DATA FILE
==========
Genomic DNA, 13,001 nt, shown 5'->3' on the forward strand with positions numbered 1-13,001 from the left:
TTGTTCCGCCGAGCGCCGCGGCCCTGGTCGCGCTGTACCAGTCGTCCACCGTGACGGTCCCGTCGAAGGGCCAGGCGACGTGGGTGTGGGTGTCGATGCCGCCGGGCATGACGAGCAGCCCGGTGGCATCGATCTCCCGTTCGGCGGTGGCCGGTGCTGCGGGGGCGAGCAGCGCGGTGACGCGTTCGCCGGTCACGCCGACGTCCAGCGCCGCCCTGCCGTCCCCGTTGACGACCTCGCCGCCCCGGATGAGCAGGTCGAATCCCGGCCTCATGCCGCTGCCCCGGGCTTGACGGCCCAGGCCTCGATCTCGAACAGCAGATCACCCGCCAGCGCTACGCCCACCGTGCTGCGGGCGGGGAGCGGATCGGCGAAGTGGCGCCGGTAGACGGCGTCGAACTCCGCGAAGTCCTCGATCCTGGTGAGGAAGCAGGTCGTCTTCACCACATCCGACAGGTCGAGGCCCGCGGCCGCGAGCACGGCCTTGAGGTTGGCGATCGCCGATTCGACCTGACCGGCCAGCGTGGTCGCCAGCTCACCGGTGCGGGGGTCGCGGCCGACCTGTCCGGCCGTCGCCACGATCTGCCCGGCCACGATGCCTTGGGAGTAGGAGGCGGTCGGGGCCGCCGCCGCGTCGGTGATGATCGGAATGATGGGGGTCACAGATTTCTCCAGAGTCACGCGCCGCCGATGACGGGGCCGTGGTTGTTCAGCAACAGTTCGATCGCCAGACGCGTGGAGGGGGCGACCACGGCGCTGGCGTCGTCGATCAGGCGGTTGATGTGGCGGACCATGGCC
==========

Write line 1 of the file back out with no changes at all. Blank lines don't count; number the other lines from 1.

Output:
Genomic DNA, 13,001 nt, shown 5'->3' on the forward strand with positions numbered 1-13,001 from the left: